the Creative Commons Attribution 4.0 License.
the Creative Commons Attribution 4.0 License.
mesas.py v1.0: a flexible Python package for modeling solute transport and transit times using StorAge Selection functions
Esther Xu Fei
StorAge Selection (SAS) transport theory has recently emerged as a framework for representing material transport through a control volume. It can be seen as a generalization of transit time theories and lumpedparameter models to allow for arbitrary temporal variability in the rate of material flow in and out of the control volume, and in the transport dynamics. SAS is currently the stateoftheart approach to interpreting tracer transport. Here, we present mesas.py, a Python package implementing the SAS framework. mesas.py allows SAS functions to be specified using several builtin common distributions, as a piecewise linear cumulative distribution function (CDF), or as a weighted sum of any number of such distributions. The distribution parameters and weights used to combine them can be allowed to vary in time, permitting SAS functions of arbitrary complexity to be specified. mesas.py simulates tracer transport using a novel masstracking scheme and can account for firstorder reactions and fractionation. We present a number of analytical solutions to the governing equations and use these to validate the code. For a benchmark problem the timestepaveraging approach of the mesas.py implementation provides a reduction in mass balance errors of up to 15 times in some cases compared with a previous implementation of SAS.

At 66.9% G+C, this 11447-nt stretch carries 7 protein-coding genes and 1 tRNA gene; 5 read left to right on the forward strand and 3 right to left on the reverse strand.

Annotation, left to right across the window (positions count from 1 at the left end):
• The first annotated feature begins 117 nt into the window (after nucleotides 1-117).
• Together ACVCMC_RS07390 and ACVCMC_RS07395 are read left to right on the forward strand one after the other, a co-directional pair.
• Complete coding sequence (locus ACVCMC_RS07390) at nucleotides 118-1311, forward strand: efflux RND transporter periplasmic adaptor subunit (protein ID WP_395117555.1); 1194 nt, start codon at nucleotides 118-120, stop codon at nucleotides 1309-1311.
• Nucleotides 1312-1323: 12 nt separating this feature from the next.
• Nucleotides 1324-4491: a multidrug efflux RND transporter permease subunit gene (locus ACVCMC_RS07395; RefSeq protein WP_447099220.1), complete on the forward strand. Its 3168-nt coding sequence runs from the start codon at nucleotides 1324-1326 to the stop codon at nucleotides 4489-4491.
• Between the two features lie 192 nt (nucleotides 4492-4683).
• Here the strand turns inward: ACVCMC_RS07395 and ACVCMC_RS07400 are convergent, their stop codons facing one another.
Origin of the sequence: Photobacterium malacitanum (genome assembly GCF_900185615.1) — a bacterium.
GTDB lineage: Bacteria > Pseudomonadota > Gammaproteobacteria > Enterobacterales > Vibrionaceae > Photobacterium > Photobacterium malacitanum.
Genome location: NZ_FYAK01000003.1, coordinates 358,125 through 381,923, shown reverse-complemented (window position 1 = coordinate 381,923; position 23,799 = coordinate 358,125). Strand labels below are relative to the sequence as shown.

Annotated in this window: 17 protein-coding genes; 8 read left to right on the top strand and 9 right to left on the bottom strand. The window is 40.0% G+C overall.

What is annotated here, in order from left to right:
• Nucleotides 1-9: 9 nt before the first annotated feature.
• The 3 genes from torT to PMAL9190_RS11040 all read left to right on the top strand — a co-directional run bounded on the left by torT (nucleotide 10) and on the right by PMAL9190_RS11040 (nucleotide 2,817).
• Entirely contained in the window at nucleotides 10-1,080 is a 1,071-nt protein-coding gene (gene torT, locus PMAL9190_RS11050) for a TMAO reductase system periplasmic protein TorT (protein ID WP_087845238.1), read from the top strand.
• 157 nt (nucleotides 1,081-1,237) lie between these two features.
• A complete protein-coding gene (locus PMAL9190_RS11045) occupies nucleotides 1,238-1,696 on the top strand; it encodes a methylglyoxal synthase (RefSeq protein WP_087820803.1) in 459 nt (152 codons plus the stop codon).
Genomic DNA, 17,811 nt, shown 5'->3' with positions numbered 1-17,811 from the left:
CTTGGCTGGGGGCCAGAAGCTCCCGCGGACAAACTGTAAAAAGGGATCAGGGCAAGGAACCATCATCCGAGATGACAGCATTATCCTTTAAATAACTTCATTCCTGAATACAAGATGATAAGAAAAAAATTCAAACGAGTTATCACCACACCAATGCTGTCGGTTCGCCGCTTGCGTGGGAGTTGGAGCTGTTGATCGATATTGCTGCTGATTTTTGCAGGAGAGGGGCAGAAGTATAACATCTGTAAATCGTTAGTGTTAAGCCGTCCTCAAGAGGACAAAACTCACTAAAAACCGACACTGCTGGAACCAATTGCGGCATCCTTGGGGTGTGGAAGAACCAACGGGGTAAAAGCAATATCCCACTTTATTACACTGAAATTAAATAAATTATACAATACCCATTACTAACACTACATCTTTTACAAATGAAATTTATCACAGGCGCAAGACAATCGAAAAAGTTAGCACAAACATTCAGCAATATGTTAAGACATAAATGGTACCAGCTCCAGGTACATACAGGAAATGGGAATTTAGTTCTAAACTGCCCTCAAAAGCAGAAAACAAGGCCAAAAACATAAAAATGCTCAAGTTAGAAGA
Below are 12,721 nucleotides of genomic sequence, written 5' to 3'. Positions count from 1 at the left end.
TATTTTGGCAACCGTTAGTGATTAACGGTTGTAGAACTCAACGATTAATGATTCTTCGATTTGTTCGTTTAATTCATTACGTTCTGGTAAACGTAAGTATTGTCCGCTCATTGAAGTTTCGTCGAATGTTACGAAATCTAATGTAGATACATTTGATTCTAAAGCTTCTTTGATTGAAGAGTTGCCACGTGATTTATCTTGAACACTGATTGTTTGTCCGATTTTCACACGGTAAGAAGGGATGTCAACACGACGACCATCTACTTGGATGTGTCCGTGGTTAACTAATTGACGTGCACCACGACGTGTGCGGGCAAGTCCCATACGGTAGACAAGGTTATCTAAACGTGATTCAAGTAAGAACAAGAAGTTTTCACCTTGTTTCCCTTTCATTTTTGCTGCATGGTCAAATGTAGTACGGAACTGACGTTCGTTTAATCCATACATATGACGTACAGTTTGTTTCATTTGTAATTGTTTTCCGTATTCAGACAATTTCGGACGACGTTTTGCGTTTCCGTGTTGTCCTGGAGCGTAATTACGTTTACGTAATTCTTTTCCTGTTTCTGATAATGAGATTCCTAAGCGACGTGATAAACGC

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StorAge Selection (SAS) is a theoretical framework for modeling transport dynamics through spatially integrated systems (control volumes). It is applicable for any system in which it is reasonable to assume that the bulk material flowing out of the system (at rate Q(t)) at some time t is some conservative mixture of the bulk material that flowed in at earlier times (at rate J(t)). For example, it is often reasonable to assume that the streamflow and evapotranspiration leaving a watershed are some conservative mixture of precipitation that fell on that watershed at earlier times. The conservative bulk material in that case is simply the water comprising the rainfall, streamflow, and evapotranspiration. The development of this theory and related issues in watershed hydrology have been recently reviewed in Benettin et al. (2022).